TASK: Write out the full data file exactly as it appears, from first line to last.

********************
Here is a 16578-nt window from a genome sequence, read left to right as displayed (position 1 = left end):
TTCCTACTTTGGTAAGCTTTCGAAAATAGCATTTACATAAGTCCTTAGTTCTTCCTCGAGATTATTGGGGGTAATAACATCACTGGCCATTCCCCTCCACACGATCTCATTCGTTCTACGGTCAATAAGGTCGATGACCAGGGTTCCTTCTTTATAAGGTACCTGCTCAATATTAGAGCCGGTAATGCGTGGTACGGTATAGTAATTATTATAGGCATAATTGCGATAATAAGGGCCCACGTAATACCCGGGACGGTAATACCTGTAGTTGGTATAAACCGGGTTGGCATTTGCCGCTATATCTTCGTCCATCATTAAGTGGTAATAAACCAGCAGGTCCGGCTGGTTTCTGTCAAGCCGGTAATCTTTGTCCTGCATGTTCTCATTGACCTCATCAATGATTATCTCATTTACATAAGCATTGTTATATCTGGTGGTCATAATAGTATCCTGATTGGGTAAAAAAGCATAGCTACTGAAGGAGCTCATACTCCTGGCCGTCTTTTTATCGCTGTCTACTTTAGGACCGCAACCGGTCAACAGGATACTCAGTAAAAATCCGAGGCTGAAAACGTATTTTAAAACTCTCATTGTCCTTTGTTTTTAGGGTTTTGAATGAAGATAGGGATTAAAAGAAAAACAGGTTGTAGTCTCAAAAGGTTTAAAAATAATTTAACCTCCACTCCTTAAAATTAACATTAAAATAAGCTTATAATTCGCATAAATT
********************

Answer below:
Here is a 16578-nt window from a genome sequence, read left to right as displayed (position 1 = left end):
TTCCTACTTTGGTAAGCTTTCGAAAATAGCATTTACATAAGTCCTTAGTTCTTCCTCGAGATTATTGGGGGTAATAACATCACTGGCCATTCCCCTCCACACGATCTCATTCGTTCTACGGTCAATAAGGTCGATGACCAGGGTTCCTTCTTTATAAGGTACCTGCTCAATATTAGAGCCGGTAATGCGTGGTACGGTATAGTAATTATTATAGGCATAATTGCGATAATAAGGGCCCACGTAATACCCGGGACGGTAATACCTGTAGTTGGTATAAACCGGGTTGGCATTTGCCGCTATATCTTCGTCCATCATTAAGTGGTAATAAACCAGCAGGTCCGGCTGGTTTCTGTCAAGCCGGTAATCTTTGTCCTGCATGTTCTCATTGACCTCATCAATGATTATCTCATTTACATAAGCATTGTTATATCTGGTGGTCATAATAGTATCCTGATTGGGTAAAAAAGCATAGCTACTGAAGGAGCTCATACTCCTGGCCGTCTTTTTATCGCTGTCTACTTTAGGACCGCAACCGGTCAACAGGATACTCAGTAAAAATCCGAGGCTGAAAACGTATTTTAAAACTCTCATTGTCCTTTGTTTTTAGGGTTTTGAATGAAGATAGGGATTAAAAGAAAAACAGGTTGTAGTCTCAAAAGGTTTAAAAATAATTTAACCTCCACTCCTTAAAATTAACATTAAAATAAGCTTATAATTCGCATAAATT